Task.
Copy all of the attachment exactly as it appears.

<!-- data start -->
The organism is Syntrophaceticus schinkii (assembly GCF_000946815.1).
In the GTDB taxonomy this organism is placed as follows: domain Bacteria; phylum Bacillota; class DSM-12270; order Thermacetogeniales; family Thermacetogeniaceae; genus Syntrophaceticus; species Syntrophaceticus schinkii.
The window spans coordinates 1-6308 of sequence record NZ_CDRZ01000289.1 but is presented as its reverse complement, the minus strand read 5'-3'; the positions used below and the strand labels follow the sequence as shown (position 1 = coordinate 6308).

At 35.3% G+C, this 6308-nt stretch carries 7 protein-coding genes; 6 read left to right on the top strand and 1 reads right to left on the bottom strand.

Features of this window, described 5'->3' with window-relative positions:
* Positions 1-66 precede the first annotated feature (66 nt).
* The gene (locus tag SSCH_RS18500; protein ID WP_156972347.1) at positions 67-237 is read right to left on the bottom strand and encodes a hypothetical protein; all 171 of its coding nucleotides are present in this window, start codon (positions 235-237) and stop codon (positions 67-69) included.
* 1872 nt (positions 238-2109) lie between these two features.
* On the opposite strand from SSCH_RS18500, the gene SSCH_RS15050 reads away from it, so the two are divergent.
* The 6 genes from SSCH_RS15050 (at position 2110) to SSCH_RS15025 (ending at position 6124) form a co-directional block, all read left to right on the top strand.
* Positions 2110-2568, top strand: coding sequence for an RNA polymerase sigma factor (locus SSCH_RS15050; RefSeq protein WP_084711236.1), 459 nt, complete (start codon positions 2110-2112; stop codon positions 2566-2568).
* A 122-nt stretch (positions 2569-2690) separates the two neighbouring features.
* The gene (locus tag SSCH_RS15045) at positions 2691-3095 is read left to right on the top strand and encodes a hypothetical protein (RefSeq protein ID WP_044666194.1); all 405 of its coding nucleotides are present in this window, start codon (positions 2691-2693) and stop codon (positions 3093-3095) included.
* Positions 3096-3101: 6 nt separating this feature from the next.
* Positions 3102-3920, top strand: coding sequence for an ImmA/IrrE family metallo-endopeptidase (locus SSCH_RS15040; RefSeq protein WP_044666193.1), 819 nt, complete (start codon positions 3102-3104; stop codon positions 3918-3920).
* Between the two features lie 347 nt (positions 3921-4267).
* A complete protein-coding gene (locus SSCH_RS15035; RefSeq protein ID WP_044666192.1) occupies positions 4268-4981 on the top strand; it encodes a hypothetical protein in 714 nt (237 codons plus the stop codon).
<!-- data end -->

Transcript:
The organism is Syntrophaceticus schinkii (assembly GCF_000946815.1).
In the GTDB taxonomy this organism is placed as follows: domain Bacteria; phylum Bacillota; class DSM-12270; order Thermacetogeniales; family Thermacetogeniaceae; genus Syntrophaceticus; species Syntrophaceticus schinkii.
The window spans coordinates 1-6308 of sequence record NZ_CDRZ01000289.1 but is presented as its reverse complement, the minus strand read 5'-3'; the positions used below and the strand labels follow the sequence as shown (position 1 = coordinate 6308).

At 35.3% G+C, this 6308-nt stretch carries 7 protein-coding genes; 6 read left to right on the top strand and 1 reads right to left on the bottom strand.

Features of this window, described 5'->3' with window-relative positions:
* Positions 1-66 precede the first annotated feature (66 nt).
* The gene (locus tag SSCH_RS18500; protein ID WP_156972347.1) at positions 67-237 is read right to left on the bottom strand and encodes a hypothetical protein; all 171 of its coding nucleotides are present in this window, start codon (positions 235-237) and stop codon (positions 67-69) included.
* 1872 nt (positions 238-2109) lie between these two features.
* On the opposite strand from SSCH_RS18500, the gene SSCH_RS15050 reads away from it, so the two are divergent.
* The 6 genes from SSCH_RS15050 (at position 2110) to SSCH_RS15025 (ending at position 6124) form a co-directional block, all read left to right on the top strand.
* Positions 2110-2568, top strand: coding sequence for an RNA polymerase sigma factor (locus SSCH_RS15050; RefSeq protein WP_084711236.1), 459 nt, complete (start codon positions 2110-2112; stop codon positions 2566-2568).
* A 122-nt stretch (positions 2569-2690) separates the two neighbouring features.
* The gene (locus tag SSCH_RS15045) at positions 2691-3095 is read left to right on the top strand and encodes a hypothetical protein (RefSeq protein ID WP_044666194.1); all 405 of its coding nucleotides are present in this window, start codon (positions 2691-2693) and stop codon (positions 3093-3095) included.
* Positions 3096-3101: 6 nt separating this feature from the next.
* Positions 3102-3920, top strand: coding sequence for an ImmA/IrrE family metallo-endopeptidase (locus SSCH_RS15040; RefSeq protein WP_044666193.1), 819 nt, complete (start codon positions 3102-3104; stop codon positions 3918-3920).
* Between the two features lie 347 nt (positions 3921-4267).
* A complete protein-coding gene (locus SSCH_RS15035; RefSeq protein ID WP_044666192.1) occupies positions 4268-4981 on the top strand; it encodes a hypothetical protein in 714 nt (237 codons plus the stop codon).